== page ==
Light Up Racing aims to change industry narrative

Turning challenges into opportunities through strategic communication and social media engagement.
Published
10th Mar 2024
Reading time
6 mins
Over 300 people, spanning across all aspects of the Thoroughbred industry, gathered in Keeneland's Limestone Café to learn about how their own voices and platforms can be used to collectively transform negative opinions about racing into positive messaging through accurate information, transparency, authenticity and professional language.

By Sara Gordon, Thoroughbred Daily News

LEXINGTON, KY– If the crowd at Light Up Racing’s first community event in Lexington, held Feb. 26 at Fasig-Tipton, was any indication of the support behind the industry’s new grassroots initiative, the number of attendees at their second event held Tuesday, Mar. 5 at Keeneland only solidified that.

Over 300 people, spanning across all aspects of the Thoroughbred industry, gathered in Keeneland’s Limestone Café to learn about how their own voices and platforms can be used to collectively transform negative opinions about racing into positive messaging through accurate information, transparency, authenticity and professional language.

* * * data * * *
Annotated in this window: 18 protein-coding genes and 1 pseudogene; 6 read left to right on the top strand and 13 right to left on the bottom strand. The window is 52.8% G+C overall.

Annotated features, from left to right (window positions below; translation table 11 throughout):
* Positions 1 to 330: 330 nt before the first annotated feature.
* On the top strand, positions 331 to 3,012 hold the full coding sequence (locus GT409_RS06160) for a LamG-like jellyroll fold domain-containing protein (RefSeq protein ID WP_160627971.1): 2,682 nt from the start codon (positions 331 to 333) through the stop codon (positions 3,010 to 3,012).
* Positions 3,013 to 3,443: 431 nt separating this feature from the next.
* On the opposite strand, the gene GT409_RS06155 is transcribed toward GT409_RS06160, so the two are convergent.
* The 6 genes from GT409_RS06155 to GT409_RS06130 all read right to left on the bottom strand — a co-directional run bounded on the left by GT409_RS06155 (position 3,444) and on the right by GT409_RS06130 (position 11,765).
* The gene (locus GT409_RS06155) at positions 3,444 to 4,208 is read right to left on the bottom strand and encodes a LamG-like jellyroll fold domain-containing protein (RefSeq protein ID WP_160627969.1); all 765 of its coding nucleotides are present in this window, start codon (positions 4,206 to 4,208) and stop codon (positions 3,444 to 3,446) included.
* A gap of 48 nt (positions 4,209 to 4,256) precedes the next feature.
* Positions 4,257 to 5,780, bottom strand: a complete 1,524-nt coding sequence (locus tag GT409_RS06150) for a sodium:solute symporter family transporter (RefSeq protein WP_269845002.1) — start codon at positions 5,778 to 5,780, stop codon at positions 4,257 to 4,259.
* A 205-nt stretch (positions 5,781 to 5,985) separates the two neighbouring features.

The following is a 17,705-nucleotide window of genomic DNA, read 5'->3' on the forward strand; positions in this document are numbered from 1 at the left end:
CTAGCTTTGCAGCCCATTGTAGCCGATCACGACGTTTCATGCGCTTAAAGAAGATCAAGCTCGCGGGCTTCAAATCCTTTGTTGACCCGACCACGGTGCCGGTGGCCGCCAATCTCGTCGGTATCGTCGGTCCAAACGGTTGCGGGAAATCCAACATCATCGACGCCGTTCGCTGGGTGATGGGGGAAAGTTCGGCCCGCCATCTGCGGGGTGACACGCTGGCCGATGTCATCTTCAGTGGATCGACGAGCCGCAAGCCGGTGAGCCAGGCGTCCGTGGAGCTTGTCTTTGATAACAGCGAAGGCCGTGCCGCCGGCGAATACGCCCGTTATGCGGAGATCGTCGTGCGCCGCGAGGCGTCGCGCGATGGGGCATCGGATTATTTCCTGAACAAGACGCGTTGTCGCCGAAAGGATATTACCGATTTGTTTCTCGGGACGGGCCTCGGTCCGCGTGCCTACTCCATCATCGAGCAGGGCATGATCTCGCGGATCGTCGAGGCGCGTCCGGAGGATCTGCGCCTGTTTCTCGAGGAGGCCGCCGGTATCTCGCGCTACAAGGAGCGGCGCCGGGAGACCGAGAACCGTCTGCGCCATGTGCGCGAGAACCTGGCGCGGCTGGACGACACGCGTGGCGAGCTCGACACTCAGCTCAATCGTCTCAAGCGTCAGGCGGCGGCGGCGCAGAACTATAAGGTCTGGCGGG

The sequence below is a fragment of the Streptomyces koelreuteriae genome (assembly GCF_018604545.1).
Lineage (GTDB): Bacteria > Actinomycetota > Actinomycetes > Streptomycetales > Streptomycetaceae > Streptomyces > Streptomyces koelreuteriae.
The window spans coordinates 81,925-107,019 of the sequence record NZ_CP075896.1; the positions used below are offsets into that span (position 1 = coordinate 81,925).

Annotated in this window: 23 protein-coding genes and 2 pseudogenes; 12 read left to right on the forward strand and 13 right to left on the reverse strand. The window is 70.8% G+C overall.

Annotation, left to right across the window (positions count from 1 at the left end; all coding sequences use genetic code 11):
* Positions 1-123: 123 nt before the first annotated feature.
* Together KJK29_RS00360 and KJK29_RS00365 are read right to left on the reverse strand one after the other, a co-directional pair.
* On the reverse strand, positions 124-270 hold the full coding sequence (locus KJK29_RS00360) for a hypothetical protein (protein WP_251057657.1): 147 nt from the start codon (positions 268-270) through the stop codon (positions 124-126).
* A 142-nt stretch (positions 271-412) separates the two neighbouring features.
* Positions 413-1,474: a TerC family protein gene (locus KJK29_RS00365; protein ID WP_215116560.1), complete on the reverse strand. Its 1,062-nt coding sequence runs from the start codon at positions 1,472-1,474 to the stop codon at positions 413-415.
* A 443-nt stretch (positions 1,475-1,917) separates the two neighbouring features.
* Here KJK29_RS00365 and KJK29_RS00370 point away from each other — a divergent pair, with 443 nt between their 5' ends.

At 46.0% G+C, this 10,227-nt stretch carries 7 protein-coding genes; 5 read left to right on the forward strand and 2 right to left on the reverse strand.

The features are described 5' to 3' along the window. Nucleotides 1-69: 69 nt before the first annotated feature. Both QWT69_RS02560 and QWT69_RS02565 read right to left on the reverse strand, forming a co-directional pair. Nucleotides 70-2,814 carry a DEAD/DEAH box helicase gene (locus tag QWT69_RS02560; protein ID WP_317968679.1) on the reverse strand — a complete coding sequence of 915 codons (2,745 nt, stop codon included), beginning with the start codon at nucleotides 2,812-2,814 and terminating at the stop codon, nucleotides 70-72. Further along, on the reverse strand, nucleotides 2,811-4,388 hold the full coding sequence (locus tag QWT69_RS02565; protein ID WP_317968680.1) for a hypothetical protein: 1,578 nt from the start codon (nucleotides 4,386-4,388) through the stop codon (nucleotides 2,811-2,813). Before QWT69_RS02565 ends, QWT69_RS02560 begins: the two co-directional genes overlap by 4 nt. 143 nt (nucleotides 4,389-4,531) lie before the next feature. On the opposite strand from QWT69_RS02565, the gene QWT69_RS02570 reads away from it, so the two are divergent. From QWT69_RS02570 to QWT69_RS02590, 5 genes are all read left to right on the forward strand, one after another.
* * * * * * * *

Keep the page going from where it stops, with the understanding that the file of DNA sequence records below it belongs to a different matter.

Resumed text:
Building on what she shared during the inaugural event, which covered six critical concepts that can help industry members reshape the public’s perception of horse racing, presenter Vicky Leonard discussed turning challenges into opportunities through strategic communication and social media engagement.

“We can use the collective insights of everybody here and the deep knowledge that you all have. You have amazing stories, you know the industry better than anybody, and we can use that to ensure that the content we’re putting outside of the industry is more creative than it ever could be if you weren’t living it and breathing it,” said Leonard. “Of course, it’s going to be more trusted. You guys have the voice that will be authentically representing the industry.”

In 2022, Leonard’s Australian-based marketing agency Kick Collective launched Kick Up For Racing. Inspired to establish something similar stateside, Price Bell, Roderick Wachman, Jason Litt and Dr. Jeff Berk spearheaded the launch of Light Up Racing late last year.

With a foundation based on four key pillars of transparency, awareness, community and accountability, Light Up Racing offers three levels of engagement: network, community and cohort.